July 28, 2017

The English Patient by Michael Ondaatje

The English Patient by Michael OndaatjeBefore I say anything else about The English Patient – I haven’t seen the film – so I’m coming at it from a “pure” point of view. (might have to watch it now though!).

The book has 4 key characters:

  • Hana the nurse
  • The English patient
  • Caravaggio the thief and spy
  • Kip the sapper

Having now finished the book – I’m not sure which one of them it’s about. Hence I’m intrigued to watch the film to see if that makes it any clearer for me.

It’s also a tough review to write because it’s difficult to not reveal a plot twist, or anything key whilst still explaining a bit about the book.

So the novel is set in a villa in rural Italy just as the second world war is coming to an end. Each of the characters is slowly added to the mix, and even more slowly reveal who they are to each other and to the reader. I do like that about the book, you definitely get the sense of how at that point in time a lot of people had lost themselves and didn’t know how to define themselves. It’s quite an otherworldly setting / set of experiences; a group of people hiding from the end of the war.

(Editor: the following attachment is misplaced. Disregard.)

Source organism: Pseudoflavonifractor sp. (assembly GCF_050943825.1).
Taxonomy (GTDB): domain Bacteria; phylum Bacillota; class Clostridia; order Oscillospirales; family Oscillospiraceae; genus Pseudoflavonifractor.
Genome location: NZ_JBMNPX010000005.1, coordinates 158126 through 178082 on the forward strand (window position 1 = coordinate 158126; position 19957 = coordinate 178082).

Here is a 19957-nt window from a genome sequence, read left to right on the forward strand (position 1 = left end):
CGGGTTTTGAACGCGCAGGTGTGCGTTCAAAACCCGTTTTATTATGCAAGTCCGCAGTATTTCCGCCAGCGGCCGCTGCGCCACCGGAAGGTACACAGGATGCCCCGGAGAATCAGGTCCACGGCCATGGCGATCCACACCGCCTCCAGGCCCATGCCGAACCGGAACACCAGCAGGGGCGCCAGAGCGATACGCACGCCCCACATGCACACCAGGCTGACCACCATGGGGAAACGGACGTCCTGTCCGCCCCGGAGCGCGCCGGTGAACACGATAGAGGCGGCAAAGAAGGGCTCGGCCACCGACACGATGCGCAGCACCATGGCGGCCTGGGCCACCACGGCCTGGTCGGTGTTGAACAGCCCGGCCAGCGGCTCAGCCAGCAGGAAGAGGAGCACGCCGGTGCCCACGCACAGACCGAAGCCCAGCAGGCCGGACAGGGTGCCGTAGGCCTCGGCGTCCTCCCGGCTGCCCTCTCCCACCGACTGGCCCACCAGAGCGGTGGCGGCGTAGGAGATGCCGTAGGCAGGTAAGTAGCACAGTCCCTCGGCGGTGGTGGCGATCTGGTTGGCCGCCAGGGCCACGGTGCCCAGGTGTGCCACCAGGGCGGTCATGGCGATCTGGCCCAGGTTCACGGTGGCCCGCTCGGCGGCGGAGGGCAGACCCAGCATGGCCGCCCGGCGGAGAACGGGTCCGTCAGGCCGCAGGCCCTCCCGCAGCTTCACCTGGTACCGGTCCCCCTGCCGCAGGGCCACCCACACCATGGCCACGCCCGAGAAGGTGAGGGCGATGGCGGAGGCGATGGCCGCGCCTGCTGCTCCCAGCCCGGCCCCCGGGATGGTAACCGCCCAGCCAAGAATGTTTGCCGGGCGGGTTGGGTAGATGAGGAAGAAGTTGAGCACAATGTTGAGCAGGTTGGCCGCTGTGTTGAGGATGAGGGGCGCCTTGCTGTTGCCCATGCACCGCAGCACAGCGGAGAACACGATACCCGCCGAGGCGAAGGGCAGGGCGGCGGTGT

It takes a surprisingly long time for them to start talking to each other (in any meaningful way). About half way through the book we leave the tale of the four inhabitants of the villa and take a journey to before the war and the reminiscences of the English patient. Spending some time in the African deserts with him as he maps it and his involvement with the Geographical Society. There’s some great detail here, and then all of a sudden we’re learning about his affair with a colleague’s wife – Kathryn.

After this point in the book Caravaggio comes up with a theory about the identify of the English patient (he’s burned beyond recognition, and doesn’t seem to know who he is). So he starts trying to unravel the truth – which leads to some quite impressive methadone useage.

We now switch to learning about Kip and his fascinating history learning about bomb disposal in England. A detailed and heartful story.

Then it’s back to the villa for a mad game of hide and seek (must re-read this bit as I think I may have missed something important), that leads to more methadone and a really interesting section where Caravaggio and the English patient get wasted together (sorry but that’s what they do) and we find our about the EP’s past.

The book ends many years later with Kip in his new life reminiscing about what the others might have ended up doing.

I think I’m going to pondering The English Patient for some time – it’s a strange mix of the obtuse, fanciful, harsh and technical – that somehow works really well.

I’d definitely recommend this one.

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